General Bulletin for Wednesday, January 1, 2020
This information was published 01/01/2020 at 7:42 AM.
General Bulletins are issued when unstable snow may exist within our forecast areas but before conditions warrant or available resources allow 5-scale avalanche forecasts. Thank-you to everyone who has submitted observations! We will start 5-scale forecasts on Wednesday, January 15 or earlier, if possible. Please remember that avalanches can and do occur before 5-scale avalanche forecasts are issued.
The Winter Lion Head Route is seeing traffic and is the safer route to the summit from the east side. An ice axe and crampons are needed near treeline and above. The Sherburne ski trail has improved quite a bit with the new snow though some open water bars remain with barely submerged rocks lurking here and there.
The low pressure systems which affected our area at the end of the year brought around 12” (30cm) of snow to the Presidential Range. Snow continues to fall through New Year’s Day with low visibility persisting through the 2nd due to summit fog and new and blowing snow. Anticipate another 6” (15cm) new snow to fall through Thursday morning. Summit temperatures will fall today from the teens into the mid single digits overnight before slowly rebounding prior to the arrival of another round of snow and mixed precipitation that arrives mid-day Friday. Low visibility and blowing snow will hamper route finding over the next few days. Be sure to check the Higher Summits forecast when making plans.
You can keep tabs on daily details of snow on the ground and 24 weather at our snowplots at the bottom of the forecast page of this website along with the weather resources, including a daily F6 report, produced by the Mount Washington Observatory on the summit.
The recent low pressure systems confounded weather forecasters and models alike. Forecast snowfall totals were dependant on subtle changes in the freeze-line by elevation as well as latitude while the storms played off each other like caffeinated comedians in an episode of Storm Systems in Cars Getting Coffee. The resulting snow stratigraphy in the upper snowpack contains multiple density and grain form changes, though most of the layers are of a denser variety – needles, sleet and even a tiny bit of rain, which built and settled fairly slowly. The overall density of this 15-17% snow will likely take a bit more windspeed to move than our more typical 10% variety, but when it does move, it will build slabs on softer failure layers along with an interface with the old coarse, rimed melt freeze layer. Regardless of the exact nature of the failure, my money is on the new wind slabs growing pretty thick before they fail due to the relative strength of the storm slab. Disregarding the lemons that may exist in the upper snowpack, the next couple of days are a good time to fall back on the weather red flags to inform your decision making. Though the new upslope snow will be lighter and drier than the previous 12”, it will add weight and be transported by increasing winds more easily than the existing denser snow, which may remain in place and tolerate a significant load…until it doesn’t. Low visibility is another watch-out situation to keep on your radar…it’s hard to assess what you can’t see clearly. And remember that the holidays bring many visitors to the mountains who may or may not drop in on you from above.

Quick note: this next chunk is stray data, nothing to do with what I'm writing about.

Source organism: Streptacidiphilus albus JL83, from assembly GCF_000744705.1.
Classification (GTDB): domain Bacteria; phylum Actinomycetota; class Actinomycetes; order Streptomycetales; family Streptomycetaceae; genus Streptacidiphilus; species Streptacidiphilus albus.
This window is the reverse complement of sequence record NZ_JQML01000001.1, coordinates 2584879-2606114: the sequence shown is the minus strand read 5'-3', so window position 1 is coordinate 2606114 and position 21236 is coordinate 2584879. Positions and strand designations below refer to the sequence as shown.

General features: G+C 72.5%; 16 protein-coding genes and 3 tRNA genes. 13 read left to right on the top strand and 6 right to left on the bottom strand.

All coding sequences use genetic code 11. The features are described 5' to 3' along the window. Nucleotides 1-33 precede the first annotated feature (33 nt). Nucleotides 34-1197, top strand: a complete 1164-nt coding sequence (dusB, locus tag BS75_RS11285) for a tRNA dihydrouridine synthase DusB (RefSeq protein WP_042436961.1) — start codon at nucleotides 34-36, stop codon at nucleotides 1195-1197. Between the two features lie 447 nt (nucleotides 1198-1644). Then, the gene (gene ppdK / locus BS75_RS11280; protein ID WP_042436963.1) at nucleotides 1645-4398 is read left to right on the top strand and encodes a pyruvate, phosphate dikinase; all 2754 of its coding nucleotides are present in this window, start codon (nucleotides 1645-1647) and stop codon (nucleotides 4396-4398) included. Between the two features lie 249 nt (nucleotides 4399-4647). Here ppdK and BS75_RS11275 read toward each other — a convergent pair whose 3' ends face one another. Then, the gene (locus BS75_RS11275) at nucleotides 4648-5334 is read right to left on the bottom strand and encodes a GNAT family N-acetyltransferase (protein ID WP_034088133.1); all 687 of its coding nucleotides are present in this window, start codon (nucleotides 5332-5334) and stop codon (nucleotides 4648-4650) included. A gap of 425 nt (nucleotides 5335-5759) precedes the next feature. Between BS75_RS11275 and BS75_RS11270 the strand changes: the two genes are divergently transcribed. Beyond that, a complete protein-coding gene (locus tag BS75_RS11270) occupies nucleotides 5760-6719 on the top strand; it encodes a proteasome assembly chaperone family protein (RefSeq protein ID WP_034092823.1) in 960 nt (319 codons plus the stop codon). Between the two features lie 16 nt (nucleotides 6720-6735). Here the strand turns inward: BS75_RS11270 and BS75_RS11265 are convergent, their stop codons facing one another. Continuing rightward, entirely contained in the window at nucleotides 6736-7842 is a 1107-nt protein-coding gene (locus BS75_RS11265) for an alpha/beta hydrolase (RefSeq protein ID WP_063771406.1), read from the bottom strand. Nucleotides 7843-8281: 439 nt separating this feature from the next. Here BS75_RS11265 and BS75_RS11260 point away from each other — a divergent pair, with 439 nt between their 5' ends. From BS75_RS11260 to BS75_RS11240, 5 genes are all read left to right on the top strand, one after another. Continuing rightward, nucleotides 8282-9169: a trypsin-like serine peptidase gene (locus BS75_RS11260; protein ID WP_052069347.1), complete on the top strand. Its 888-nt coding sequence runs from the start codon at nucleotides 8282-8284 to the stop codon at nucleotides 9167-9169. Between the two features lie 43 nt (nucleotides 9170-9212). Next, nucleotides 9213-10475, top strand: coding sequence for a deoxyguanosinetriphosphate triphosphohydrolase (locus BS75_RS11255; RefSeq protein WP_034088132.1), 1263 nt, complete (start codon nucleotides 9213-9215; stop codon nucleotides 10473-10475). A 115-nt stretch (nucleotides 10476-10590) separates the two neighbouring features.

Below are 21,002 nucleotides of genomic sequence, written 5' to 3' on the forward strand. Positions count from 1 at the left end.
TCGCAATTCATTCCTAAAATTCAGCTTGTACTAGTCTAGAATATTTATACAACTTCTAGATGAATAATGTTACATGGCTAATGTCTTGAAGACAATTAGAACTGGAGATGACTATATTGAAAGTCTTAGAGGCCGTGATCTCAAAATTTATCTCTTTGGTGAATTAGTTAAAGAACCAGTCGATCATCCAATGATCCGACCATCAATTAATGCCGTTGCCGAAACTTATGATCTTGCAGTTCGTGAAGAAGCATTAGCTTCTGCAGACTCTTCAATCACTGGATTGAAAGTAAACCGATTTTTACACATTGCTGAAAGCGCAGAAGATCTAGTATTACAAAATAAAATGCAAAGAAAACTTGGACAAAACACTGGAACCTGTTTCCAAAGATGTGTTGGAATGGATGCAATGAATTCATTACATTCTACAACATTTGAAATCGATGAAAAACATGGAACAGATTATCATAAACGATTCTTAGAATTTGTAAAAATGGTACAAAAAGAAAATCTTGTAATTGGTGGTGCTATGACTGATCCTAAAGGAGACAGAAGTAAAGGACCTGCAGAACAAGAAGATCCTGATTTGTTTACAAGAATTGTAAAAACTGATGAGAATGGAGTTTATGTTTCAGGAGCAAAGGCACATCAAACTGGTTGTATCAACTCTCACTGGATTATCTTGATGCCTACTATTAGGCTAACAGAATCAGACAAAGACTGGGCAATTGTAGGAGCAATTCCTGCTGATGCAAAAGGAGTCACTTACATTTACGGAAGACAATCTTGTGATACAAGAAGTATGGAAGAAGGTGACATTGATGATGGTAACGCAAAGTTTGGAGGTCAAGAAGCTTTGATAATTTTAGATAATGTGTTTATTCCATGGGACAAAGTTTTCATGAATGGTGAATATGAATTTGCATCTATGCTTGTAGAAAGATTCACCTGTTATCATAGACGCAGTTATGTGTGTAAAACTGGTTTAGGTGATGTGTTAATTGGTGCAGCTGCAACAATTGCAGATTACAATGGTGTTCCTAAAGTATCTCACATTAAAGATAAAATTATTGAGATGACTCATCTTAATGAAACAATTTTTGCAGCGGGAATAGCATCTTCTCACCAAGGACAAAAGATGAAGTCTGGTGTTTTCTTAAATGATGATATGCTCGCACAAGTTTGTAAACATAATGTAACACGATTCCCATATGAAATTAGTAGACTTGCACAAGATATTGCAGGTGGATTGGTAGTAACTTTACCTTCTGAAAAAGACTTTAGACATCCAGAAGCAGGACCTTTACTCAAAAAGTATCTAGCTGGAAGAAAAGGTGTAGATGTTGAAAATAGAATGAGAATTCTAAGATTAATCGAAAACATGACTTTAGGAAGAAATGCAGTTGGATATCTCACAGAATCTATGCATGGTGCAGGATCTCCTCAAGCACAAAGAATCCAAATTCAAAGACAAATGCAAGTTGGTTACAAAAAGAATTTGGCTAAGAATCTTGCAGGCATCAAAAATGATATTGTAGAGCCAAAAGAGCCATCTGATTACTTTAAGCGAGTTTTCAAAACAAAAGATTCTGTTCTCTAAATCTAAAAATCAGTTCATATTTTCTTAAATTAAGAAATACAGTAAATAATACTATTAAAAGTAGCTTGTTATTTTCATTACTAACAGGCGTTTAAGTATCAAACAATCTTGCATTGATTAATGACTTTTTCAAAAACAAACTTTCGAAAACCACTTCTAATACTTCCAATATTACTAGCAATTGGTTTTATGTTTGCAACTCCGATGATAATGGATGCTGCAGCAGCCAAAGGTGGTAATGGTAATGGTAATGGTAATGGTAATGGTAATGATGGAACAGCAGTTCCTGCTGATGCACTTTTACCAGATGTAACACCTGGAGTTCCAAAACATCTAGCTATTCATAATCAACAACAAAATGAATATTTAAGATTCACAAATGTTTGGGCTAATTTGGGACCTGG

There will be an avalanche awareness talk at 5:30-7:30pm, Thursday, January 2nd at Bissell Brothers in Portland. Come on down for a chat and a brew!
Details on daily snowfall totals, precipitation type, total depth of snow and other information can be found on our page devoted to snow study plot data. Click here to check it out.
Recent snowpack and avalanche observations can be found here and on Instagram. Your observations help improve our forecast product. Please take a moment and submit a photo or two and a brief description of snow and avalanche information that you gather in the field.
Safe travel in avalanche terrain requires training and experience. This forecast is just one tool to help you make your own decisions in avalanche terrain. You control your own risk by choosing where, when, and how you travel.
Avalanche danger may change when actual weather differs from the higher summits forecast.
For more information contact the US Forest Service Snow Rangers, AMC visitor services staff at the Pinkham Notch Visitor Center, or the caretakers at Hermit Lake Shelters or seasonally at the Harvard Cabin (generally December 1 through March 31). The Mount Washington Ski Patrol is also available on spring weekends.
Posted 01/01/2020 at 7:42 AM.
Frank Carus, Lead Snow RAnger
USDA Forest Service
White Mountain National Forest